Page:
Of all of the logistical hurdles sports leagues were faced with when trying to figure out how to salvage the seasons that came to an abrupt halt back in March, determining how to deal with the spectator element was likely fairly low on the list of priorities when you consider it’s fairly pointless to start worrying about the feasibility of allowing fans to attend games until you devise a plan that allows them to be played in the first place.
That’s not to say the attendance factor wasn’t taken into consideration, as you can’t ignore the financial impact of holding contests in empty stadiums and arenas. However, when you take all of the economic factors into account, it makes approximately zero sense to use the prospect of generating zero dollars in ticket sales to subsequently decide to also make zero dollars in television revenue.
Some MLB teams are planning to allow a limited number of people to sit in the stands this season and the NFL is taking a similar approach (although it may force everyone to sign their life away before going through the gates). However, both the NHL and the NBA opted to go the fanless route when deciding to harness the bubble strategy, which will undoubtedly take a little bit of getting used to.
Before everything officially went to shit, the NBA told teams there was a chance they would have to play in venues where the only people in attendance would be essential personnel—a prospect that didn’t sit too well with LeBron James, who pledged to sit out if that possibility became a reality.
As we all know, that’s exactly what happened, but after having some time to reflect, he decided to make the trek to Orlando along with all of the other players who recently joined the 22 teams that were invited to Walt Disney World Resorts an attempt to make the best out of an otherwise miserable situation.
Last month, there were rumors that the NBA was looking into the possibility of jacking the audio files from NBA 2K to use fake crowd noise in an attempt to make the transition a little less jarring, and according to Awful Announcing, that’s not the only step it’ll be taking to try to make a surreal environment as realistic as it can.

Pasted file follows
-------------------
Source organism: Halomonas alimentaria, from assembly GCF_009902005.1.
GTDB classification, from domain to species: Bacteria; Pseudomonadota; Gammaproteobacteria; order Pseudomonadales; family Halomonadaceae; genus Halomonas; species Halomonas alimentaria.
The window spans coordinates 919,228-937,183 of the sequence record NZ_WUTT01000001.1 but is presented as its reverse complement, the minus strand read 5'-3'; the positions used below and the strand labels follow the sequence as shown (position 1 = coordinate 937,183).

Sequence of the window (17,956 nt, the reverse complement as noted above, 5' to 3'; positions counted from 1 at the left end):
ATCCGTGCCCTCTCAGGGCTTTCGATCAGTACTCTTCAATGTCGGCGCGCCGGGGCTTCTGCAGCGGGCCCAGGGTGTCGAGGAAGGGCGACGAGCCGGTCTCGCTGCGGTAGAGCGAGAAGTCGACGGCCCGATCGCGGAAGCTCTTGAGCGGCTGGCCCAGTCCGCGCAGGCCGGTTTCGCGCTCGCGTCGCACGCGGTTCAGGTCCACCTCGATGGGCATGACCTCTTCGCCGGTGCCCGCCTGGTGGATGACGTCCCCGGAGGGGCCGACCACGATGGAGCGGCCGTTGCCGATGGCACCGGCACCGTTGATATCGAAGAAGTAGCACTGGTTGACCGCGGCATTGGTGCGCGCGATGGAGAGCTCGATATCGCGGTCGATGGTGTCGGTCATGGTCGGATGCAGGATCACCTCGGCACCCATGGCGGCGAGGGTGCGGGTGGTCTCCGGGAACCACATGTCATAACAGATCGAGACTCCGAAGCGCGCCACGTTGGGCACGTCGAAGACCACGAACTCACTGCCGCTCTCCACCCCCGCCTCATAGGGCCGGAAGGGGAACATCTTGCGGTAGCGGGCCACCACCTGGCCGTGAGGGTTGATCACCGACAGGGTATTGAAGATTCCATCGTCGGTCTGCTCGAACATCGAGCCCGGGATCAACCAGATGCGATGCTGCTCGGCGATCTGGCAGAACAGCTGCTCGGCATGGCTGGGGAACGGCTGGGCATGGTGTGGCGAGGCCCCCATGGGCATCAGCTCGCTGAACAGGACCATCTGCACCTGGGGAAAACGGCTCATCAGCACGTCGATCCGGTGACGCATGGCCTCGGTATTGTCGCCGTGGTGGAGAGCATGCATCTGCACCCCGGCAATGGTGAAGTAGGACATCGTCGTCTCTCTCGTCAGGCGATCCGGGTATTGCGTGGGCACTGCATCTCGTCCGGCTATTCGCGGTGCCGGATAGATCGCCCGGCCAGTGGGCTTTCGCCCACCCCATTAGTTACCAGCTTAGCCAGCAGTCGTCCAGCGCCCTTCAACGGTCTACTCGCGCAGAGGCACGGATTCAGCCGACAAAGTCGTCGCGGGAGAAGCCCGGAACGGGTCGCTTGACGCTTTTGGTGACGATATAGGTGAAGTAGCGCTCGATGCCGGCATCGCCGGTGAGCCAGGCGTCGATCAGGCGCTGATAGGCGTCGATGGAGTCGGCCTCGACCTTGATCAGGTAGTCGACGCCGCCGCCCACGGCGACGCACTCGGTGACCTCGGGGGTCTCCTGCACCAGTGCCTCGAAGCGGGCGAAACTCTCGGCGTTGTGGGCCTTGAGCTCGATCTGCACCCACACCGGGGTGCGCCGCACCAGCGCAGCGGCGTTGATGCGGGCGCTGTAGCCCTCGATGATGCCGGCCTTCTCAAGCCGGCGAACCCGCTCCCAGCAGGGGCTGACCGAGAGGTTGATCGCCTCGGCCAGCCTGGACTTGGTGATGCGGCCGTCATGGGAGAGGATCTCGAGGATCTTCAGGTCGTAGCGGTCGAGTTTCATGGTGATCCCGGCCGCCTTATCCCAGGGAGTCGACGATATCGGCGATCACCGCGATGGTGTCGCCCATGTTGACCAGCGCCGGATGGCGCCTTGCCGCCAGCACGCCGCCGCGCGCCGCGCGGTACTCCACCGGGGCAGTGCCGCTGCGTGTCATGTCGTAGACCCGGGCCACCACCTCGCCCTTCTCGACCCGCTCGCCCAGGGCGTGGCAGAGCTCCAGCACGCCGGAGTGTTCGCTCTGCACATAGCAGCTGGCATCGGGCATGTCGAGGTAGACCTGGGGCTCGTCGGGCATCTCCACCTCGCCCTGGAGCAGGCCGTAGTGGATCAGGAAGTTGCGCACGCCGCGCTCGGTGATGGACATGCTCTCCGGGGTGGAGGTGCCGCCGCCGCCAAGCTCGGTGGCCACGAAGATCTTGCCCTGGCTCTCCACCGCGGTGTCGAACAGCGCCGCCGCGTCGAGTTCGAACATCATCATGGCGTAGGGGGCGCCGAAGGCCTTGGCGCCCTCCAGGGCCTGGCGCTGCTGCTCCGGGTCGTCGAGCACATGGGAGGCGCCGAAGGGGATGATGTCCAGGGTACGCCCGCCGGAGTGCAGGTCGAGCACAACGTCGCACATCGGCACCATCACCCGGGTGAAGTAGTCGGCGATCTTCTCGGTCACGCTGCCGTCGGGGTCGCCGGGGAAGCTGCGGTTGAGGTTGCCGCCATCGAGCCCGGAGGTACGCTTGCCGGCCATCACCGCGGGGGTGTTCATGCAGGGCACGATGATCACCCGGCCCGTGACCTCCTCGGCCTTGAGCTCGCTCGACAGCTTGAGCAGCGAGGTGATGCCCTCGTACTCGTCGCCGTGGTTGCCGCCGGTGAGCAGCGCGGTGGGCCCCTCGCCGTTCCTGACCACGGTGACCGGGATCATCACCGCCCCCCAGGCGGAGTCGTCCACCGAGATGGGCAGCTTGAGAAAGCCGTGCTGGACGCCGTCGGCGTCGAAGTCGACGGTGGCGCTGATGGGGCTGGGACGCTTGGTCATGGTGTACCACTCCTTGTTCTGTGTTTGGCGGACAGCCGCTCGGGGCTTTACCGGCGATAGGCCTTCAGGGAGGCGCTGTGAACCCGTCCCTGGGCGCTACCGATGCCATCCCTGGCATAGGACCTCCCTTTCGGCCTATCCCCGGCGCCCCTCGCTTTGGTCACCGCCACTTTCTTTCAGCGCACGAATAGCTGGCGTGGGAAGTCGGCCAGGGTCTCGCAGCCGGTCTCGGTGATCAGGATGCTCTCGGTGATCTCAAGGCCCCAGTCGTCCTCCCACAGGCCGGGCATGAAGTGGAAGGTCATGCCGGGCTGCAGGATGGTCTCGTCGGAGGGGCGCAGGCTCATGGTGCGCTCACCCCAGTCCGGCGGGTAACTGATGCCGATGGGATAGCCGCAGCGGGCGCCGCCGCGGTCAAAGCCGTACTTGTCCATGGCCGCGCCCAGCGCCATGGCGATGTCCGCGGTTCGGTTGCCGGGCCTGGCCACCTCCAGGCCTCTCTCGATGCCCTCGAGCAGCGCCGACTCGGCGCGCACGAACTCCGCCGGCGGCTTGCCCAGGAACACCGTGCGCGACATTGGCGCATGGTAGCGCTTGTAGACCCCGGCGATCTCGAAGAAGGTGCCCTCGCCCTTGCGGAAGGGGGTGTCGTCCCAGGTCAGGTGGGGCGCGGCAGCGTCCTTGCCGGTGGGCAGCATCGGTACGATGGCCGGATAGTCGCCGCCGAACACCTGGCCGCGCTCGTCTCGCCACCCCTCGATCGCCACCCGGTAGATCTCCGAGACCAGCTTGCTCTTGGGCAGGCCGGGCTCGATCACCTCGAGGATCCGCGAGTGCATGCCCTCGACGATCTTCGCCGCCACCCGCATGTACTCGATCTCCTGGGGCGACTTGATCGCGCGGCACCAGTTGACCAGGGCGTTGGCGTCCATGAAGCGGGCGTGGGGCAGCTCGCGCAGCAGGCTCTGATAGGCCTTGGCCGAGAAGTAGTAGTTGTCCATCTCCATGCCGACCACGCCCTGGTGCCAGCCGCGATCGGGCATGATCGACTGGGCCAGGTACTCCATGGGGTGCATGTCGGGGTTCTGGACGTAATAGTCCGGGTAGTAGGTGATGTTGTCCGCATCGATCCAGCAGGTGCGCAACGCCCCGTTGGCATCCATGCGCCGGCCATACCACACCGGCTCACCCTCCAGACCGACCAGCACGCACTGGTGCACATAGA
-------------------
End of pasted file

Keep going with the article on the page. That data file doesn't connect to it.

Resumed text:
On Wednesday, Mavericks head coach Rick Carlisle revealed he’d gotten a sneak peek at the NBA’s master plan, telling reporters that the league has dreamed up a way to incorporate virtual fans and will be pumping noise into venues during games in an attempt to replicate a traditional contest.
The Mavs' practice gym today was adjacent to one of the playing venues. Rick Carlisle says he peeked around the curtain and was blown away by the way the arena is set up. "Very cool." Discussed how there will be "virtual fans" and noise.
— Brad Townsend (@townbrad) July 15, 2020
Rick Carlisle says there’s going to be virtual fans, digital boards, and “home team sounds” (?) during games in Orlando.
— Paolo Uggetti (@PaoloUggetti) July 15, 2020
I was previously operating under the assumption that virtual fans would be a post-production trick designed to cater to television viewers but it seems like Carlisle is suggesting they’ll be visible to everyone. I have no idea how that would work but I can only assume the NBA called in a favor to Disney, which seems to have the whole “hologram” thing figured out.
Carlisle also didn’t explicitly say there will be crowd noise but rather “home team sounds,” but I think it’s safe to assume the league is attempting to replicate the slight edge squads have when playing on their own turf, meaning we can probably expect the “fans” to root, chant, and cheer for whoever is rocking the white uniforms.
In a perfect world, they’d also yell obscenities at the refs after a shitty call, but I assume that’s not going to happen. With that said, the NBA can make it up to me if they can figure out how to make all of the virtual fans react in unison to the “Everybody Clap Your Hands” song.